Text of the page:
Sometimes headlines seem like an endless succession of repeats- a kind of Groundhog Day from a 24 hour media with little short-term, let alone long-term, memory. This morning we have had the annual complaint from Universities- not co-incidentally just ahead of the annual budget discussions they must have with the Education ministry- that they are in a "crisis" that will lead to unimaginable cuts.
Now, I am not one who imagines that all is rosy with the universities in the United Kingdom. Far from being the ivy-clad, ivory tower of cliche, many of Britain's higher education establishments are actually quite squalid places. While many uncomfortable, inappropriate buildings are being replaced, the fact is that the new buildings are expensive and as a result, the temptation of University administrators to overcrowd facilities has become overwhelming.
The basic problem is not so much that budgets may be cut and policies changed, but that they are changed erratically and with little notice. The government sees two valuable aspects of University life: the value that they have in improving the quality of the workforce in the longer term (and also reducing youth unemployment in the shorter term) and the distinctly lesser value of primary research. Yet, while many Universities regard research as their primary goal, the government regards teaching as the Universities primary role. Nor is this a feature of the Labour government. Conservative governments too have upgraded formerly teaching-led institutions such as the Polytechnics and central institutions into fully fledged, chartered Universities. The idea behind this was to eliminate a snobbishness about Polytechnics that meant that even a brilliant Poly had less status than a poor University.
The result has been that research funding now has to feed a much larger number of mouths, and expensive research- like physical sciences- inevitably struggles to gain critical funding for expensive laboratories. This is one reason why science teaching has gradually lost out to the cheaper teaching of humanities, because the scientific research side is not able to offer the right facilities. This in turn has reduced the number of graduates who can teach scientific subjects in schools and so reduces still further the pool of students opting to study sciences at Universities. This process has been going on for several decades, and has been a significant distortion of the British labour market: we have too few engineers and too many sociologists. The failure of governments to understand the links between primary research and undergraduate teaching has had significant consequences.
However, as the public sector funding crisis gathers momentum over the next few years, Universities are going to have to face new choices- and so are undergraduates. The levels of funding are going, inevitably to fall under two pressures: the pressures on government expenditure and the falling domestic undergraduate intake as result of demographic pressures. Many Universities have already responded to these by increasing their intake of international students. These overseas students pay full fees, and as a result they help subsidise the domestic students who do not. Yet domestic students, beyond their fees being paid, have increasingly less access to overall funding- the days of fully funded student grants are at least two decades gone. The result has been that students have opted to study closer to home, taking advantage of proximity to parents in order to reduce their bills.They have also increasingly taken part time work in a way that would have been surprising to the generation of 1960s and 1970s whose left-wing nostrums would have regarded such industriousness as class betrayal. Nevertheless, students have adapted to the sharp reduction in government funding.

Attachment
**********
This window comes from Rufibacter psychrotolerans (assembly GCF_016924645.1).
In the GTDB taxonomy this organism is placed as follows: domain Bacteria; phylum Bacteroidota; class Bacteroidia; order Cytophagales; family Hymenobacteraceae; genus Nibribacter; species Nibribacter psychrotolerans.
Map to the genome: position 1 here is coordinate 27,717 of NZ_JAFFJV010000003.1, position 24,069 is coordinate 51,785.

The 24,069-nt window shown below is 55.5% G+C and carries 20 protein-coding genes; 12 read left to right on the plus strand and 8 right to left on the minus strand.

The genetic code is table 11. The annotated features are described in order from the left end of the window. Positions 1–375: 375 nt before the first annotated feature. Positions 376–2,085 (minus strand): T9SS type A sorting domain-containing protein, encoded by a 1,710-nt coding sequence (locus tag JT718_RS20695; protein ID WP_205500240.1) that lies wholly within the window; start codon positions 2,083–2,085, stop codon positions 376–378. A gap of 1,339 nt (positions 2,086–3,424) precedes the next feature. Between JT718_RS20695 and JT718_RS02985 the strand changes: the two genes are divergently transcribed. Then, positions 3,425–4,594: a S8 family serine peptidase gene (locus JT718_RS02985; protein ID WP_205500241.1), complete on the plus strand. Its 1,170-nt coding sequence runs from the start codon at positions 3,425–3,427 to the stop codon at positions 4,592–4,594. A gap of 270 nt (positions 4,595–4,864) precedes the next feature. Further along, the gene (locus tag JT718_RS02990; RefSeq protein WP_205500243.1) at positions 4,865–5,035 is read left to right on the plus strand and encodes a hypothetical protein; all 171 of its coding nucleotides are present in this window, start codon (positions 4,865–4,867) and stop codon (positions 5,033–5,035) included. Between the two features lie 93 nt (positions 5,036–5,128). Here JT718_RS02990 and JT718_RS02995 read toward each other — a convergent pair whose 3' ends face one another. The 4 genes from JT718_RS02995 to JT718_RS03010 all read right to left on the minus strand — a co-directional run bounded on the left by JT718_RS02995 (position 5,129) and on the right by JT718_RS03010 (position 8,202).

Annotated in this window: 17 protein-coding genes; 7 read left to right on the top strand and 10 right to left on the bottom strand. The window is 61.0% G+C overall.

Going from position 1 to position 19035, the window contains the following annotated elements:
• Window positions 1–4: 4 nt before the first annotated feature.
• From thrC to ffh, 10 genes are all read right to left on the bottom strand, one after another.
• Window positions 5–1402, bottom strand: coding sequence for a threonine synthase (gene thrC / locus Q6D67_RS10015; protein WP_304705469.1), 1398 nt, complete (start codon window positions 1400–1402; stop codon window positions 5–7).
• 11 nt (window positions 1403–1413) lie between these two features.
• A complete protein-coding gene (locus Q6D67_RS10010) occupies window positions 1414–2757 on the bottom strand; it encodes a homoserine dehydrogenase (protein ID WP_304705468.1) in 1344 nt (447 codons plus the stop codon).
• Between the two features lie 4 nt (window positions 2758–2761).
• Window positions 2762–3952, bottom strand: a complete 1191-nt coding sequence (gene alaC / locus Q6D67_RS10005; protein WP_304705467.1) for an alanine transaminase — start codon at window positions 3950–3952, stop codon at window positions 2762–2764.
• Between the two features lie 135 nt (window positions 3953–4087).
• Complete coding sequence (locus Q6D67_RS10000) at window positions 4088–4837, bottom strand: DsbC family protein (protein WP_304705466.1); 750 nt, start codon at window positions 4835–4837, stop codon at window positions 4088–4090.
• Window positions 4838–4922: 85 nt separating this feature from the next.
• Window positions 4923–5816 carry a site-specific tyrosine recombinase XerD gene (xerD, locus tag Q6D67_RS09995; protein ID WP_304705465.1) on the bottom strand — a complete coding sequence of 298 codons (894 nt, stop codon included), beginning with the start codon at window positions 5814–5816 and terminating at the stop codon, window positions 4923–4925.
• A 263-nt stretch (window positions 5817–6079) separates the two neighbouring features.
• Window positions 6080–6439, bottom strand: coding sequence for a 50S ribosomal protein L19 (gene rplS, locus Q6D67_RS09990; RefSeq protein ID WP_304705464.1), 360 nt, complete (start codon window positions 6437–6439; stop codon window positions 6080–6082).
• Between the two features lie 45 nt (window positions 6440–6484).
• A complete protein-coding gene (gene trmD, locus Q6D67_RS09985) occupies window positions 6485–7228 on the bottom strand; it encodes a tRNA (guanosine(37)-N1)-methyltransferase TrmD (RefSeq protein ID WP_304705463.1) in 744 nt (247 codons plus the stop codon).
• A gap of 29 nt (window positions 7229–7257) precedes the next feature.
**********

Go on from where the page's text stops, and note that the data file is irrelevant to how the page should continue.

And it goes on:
Universities too must now try to take their lives back from government control. Some Universities are wealthy enough to escape government control by charging full fees but funding poorer students with bursaries which they can fund from their large endowments. Those Universities that are not wealthy are seeking to increase their independent endowments and also to focus their attention on a narrower, more specialised subject range. Others have created community out reaches to attract local students, including mature students form their immediate area. Yet others, by contrast, have sought to expand their overseas activities, including developing campuses overseas. All are perfectly rational, indeed commercial responses to the inadequacies of government funding. Yet- so far- only one University, the University of Buckingham, has opted entirely out of the government system, and this has been as much a matter of right wing ideology as of genuine need. Nevertheless, it is only going to be a matter of time before a major University decides to go it alone.
Yet all of this is happening without significant debate. Most politicians do not like to offend articulate students or their families directly, and as a result the debate has been extremely low key- no discussion of "hard choices" is made when those choices create significant resistance within the heart of the political establishment. Nevertheless, the time is drawing closer when a banal slogan like "Education, education, education" will need something real behind it. University reform is inevitable, they question is what form this reform should take in order to maximise the benefits to society as a whole and increase the quality of research in particular.
The annual media groundhog day of University funding discussions may be changing into a substantive debate about what we as a country want out of our University system and how best the Universities themselves can adapt to provide this- including a dramatic increase in self-funding.